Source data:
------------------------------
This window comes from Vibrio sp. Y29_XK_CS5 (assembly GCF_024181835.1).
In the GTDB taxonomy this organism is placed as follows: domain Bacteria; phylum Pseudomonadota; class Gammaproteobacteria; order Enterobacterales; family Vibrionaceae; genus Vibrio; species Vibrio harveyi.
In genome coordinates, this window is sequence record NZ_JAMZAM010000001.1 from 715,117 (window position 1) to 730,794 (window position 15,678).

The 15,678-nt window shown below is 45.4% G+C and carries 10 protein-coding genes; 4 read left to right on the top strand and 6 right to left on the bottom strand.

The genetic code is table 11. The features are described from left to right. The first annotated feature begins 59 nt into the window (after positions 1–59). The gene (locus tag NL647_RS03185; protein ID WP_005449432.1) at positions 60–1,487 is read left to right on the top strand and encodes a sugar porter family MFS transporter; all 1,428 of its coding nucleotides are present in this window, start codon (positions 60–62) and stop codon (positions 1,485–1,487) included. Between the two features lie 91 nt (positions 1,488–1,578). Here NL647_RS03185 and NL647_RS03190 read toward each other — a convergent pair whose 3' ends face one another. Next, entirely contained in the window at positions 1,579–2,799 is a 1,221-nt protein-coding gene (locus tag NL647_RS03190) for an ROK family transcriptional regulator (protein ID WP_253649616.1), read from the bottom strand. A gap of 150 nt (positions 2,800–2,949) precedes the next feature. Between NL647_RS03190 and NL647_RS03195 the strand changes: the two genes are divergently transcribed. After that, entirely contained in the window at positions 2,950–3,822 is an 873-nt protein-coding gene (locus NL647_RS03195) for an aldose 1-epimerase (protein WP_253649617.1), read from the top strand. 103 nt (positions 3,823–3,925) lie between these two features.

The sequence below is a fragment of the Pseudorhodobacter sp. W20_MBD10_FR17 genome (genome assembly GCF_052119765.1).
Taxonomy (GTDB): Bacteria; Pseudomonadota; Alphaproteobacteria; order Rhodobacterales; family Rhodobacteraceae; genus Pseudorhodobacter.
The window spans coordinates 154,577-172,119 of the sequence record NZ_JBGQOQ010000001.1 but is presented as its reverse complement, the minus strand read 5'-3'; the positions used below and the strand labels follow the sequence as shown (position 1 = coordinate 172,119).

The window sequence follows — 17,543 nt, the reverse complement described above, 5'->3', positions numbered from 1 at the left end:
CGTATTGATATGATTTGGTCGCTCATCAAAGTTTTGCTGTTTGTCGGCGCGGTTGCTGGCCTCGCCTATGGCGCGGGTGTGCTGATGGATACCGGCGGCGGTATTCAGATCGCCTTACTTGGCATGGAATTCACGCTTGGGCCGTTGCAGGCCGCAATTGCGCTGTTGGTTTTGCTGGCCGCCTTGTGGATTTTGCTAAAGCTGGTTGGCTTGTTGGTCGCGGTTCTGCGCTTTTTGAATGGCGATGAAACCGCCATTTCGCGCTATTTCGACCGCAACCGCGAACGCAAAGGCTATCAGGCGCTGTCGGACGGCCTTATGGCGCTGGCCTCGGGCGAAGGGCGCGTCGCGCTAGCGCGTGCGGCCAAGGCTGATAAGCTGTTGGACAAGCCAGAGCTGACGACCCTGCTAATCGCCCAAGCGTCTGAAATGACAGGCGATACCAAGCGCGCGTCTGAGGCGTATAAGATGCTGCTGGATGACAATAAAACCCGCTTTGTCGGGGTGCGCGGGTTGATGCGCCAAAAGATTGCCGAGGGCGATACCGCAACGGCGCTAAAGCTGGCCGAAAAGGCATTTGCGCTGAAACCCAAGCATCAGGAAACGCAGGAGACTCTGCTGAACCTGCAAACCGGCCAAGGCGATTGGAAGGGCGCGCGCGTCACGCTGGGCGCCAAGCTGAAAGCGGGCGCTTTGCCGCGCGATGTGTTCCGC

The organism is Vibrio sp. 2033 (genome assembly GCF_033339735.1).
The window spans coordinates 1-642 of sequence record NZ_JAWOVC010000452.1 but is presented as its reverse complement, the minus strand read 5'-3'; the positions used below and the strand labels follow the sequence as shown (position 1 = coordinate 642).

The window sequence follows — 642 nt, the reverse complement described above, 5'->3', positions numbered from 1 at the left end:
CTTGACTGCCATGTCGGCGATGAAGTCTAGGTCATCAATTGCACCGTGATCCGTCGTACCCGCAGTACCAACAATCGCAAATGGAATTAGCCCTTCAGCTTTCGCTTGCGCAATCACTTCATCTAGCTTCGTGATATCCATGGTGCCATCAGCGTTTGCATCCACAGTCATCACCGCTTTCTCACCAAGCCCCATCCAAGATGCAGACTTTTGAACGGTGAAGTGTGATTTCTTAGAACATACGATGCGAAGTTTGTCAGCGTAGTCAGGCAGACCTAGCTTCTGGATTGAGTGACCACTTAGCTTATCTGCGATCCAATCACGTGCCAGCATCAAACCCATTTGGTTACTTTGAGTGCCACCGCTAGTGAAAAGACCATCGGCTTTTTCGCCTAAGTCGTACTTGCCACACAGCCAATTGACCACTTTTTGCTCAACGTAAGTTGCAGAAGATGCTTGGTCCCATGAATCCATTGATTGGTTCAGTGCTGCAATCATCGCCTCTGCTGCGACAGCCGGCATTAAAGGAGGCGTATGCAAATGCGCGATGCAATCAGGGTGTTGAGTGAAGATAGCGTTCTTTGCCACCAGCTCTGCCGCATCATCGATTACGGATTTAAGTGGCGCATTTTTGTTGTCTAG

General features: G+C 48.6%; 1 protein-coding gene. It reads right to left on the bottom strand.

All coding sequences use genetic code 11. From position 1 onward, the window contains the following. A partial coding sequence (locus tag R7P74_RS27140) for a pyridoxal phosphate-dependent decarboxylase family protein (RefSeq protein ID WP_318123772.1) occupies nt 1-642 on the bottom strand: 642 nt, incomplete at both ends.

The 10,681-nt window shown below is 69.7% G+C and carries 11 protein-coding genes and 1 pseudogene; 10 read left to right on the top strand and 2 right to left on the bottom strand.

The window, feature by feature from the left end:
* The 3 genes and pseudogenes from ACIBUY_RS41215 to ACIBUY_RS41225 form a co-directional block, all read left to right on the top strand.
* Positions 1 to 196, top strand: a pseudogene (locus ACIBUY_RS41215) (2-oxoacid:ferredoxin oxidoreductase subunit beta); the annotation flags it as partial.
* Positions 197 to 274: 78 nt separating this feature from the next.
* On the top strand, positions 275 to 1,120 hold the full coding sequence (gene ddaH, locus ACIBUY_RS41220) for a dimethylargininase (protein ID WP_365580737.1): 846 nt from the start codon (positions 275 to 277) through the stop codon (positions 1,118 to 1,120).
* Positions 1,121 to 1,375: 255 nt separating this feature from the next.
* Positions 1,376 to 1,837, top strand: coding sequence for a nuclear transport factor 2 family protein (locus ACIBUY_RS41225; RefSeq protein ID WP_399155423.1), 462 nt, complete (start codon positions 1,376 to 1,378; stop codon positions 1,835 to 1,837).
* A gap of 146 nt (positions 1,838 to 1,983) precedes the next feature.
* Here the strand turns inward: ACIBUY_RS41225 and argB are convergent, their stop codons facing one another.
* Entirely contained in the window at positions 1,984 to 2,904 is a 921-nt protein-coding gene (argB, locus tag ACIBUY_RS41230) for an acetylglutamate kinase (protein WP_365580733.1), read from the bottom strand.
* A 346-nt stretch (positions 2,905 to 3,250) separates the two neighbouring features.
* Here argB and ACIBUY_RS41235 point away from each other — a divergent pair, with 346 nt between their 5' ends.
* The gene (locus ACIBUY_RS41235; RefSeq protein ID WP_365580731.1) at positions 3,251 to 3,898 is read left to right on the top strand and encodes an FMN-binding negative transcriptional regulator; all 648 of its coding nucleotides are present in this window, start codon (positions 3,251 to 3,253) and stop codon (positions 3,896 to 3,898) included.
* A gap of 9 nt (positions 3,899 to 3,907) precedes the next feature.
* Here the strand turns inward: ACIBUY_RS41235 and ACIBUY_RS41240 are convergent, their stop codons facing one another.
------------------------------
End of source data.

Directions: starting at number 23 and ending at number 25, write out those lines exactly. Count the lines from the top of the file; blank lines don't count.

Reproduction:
* Positions 1,121 to 1,375: 255 nt separating this feature from the next.
* Positions 1,376 to 1,837, top strand: coding sequence for a nuclear transport factor 2 family protein (locus ACIBUY_RS41225; RefSeq protein ID WP_399155423.1), 462 nt, complete (start codon positions 1,376 to 1,378; stop codon positions 1,835 to 1,837).
* A gap of 146 nt (positions 1,838 to 1,983) precedes the next feature.